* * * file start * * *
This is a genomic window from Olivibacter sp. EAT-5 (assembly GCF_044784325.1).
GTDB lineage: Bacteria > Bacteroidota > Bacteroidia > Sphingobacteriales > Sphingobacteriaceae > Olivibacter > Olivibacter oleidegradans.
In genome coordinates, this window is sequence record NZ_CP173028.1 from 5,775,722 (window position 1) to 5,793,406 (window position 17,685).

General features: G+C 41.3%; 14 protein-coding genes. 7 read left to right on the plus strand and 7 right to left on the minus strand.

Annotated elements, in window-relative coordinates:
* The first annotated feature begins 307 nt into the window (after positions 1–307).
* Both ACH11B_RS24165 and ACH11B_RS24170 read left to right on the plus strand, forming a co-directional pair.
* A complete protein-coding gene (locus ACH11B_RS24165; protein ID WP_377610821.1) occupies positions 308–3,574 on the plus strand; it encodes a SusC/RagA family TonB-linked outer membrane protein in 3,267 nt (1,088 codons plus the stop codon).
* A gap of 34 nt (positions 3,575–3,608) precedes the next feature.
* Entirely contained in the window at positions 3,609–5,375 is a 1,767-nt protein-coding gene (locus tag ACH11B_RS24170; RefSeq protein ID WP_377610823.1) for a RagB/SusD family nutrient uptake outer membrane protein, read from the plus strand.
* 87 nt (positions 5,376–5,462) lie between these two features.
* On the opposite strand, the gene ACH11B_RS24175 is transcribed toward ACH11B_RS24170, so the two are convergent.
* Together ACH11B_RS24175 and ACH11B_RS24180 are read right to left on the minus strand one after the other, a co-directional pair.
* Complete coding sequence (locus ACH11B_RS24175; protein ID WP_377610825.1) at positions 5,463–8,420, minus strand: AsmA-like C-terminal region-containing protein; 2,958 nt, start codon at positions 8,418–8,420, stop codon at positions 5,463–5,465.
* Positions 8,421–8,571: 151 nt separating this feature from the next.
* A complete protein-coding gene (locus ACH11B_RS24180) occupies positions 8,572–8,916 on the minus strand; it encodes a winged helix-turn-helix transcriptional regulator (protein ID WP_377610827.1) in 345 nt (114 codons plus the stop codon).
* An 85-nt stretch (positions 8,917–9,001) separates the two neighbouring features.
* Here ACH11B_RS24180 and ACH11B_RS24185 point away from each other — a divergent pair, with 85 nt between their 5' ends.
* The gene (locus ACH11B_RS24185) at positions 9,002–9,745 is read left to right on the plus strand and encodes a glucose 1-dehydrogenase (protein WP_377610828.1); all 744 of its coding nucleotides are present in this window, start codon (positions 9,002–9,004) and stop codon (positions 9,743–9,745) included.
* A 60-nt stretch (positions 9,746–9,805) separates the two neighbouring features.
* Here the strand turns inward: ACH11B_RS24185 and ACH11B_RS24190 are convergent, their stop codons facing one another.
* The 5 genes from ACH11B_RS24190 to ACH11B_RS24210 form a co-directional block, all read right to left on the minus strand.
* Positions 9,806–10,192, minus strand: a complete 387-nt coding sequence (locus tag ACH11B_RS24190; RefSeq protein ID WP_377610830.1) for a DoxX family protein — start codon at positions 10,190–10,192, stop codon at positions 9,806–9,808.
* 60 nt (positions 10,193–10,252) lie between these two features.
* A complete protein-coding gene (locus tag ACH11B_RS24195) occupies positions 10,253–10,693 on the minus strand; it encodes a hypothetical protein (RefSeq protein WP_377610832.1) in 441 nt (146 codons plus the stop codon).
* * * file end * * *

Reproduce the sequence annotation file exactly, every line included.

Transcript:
This is a genomic window from Olivibacter sp. EAT-5 (assembly GCF_044784325.1).
GTDB lineage: Bacteria > Bacteroidota > Bacteroidia > Sphingobacteriales > Sphingobacteriaceae > Olivibacter > Olivibacter oleidegradans.
In genome coordinates, this window is sequence record NZ_CP173028.1 from 5,775,722 (window position 1) to 5,793,406 (window position 17,685).

General features: G+C 41.3%; 14 protein-coding genes. 7 read left to right on the plus strand and 7 right to left on the minus strand.

Annotated elements, in window-relative coordinates:
* The first annotated feature begins 307 nt into the window (after positions 1–307).
* Both ACH11B_RS24165 and ACH11B_RS24170 read left to right on the plus strand, forming a co-directional pair.
* A complete protein-coding gene (locus ACH11B_RS24165; protein ID WP_377610821.1) occupies positions 308–3,574 on the plus strand; it encodes a SusC/RagA family TonB-linked outer membrane protein in 3,267 nt (1,088 codons plus the stop codon).
* A gap of 34 nt (positions 3,575–3,608) precedes the next feature.
* Entirely contained in the window at positions 3,609–5,375 is a 1,767-nt protein-coding gene (locus tag ACH11B_RS24170; RefSeq protein ID WP_377610823.1) for a RagB/SusD family nutrient uptake outer membrane protein, read from the plus strand.
* 87 nt (positions 5,376–5,462) lie between these two features.
* On the opposite strand, the gene ACH11B_RS24175 is transcribed toward ACH11B_RS24170, so the two are convergent.
* Together ACH11B_RS24175 and ACH11B_RS24180 are read right to left on the minus strand one after the other, a co-directional pair.
* Complete coding sequence (locus ACH11B_RS24175; protein ID WP_377610825.1) at positions 5,463–8,420, minus strand: AsmA-like C-terminal region-containing protein; 2,958 nt, start codon at positions 8,418–8,420, stop codon at positions 5,463–5,465.
* Positions 8,421–8,571: 151 nt separating this feature from the next.
* A complete protein-coding gene (locus ACH11B_RS24180) occupies positions 8,572–8,916 on the minus strand; it encodes a winged helix-turn-helix transcriptional regulator (protein ID WP_377610827.1) in 345 nt (114 codons plus the stop codon).
* An 85-nt stretch (positions 8,917–9,001) separates the two neighbouring features.
* Here ACH11B_RS24180 and ACH11B_RS24185 point away from each other — a divergent pair, with 85 nt between their 5' ends.
* The gene (locus ACH11B_RS24185) at positions 9,002–9,745 is read left to right on the plus strand and encodes a glucose 1-dehydrogenase (protein WP_377610828.1); all 744 of its coding nucleotides are present in this window, start codon (positions 9,002–9,004) and stop codon (positions 9,743–9,745) included.
* A 60-nt stretch (positions 9,746–9,805) separates the two neighbouring features.
* Here the strand turns inward: ACH11B_RS24185 and ACH11B_RS24190 are convergent, their stop codons facing one another.
* The 5 genes from ACH11B_RS24190 to ACH11B_RS24210 form a co-directional block, all read right to left on the minus strand.
* Positions 9,806–10,192, minus strand: a complete 387-nt coding sequence (locus tag ACH11B_RS24190; RefSeq protein ID WP_377610830.1) for a DoxX family protein — start codon at positions 10,190–10,192, stop codon at positions 9,806–9,808.
* 60 nt (positions 10,193–10,252) lie between these two features.
* A complete protein-coding gene (locus tag ACH11B_RS24195) occupies positions 10,253–10,693 on the minus strand; it encodes a hypothetical protein (RefSeq protein WP_377610832.1) in 441 nt (146 codons plus the stop codon).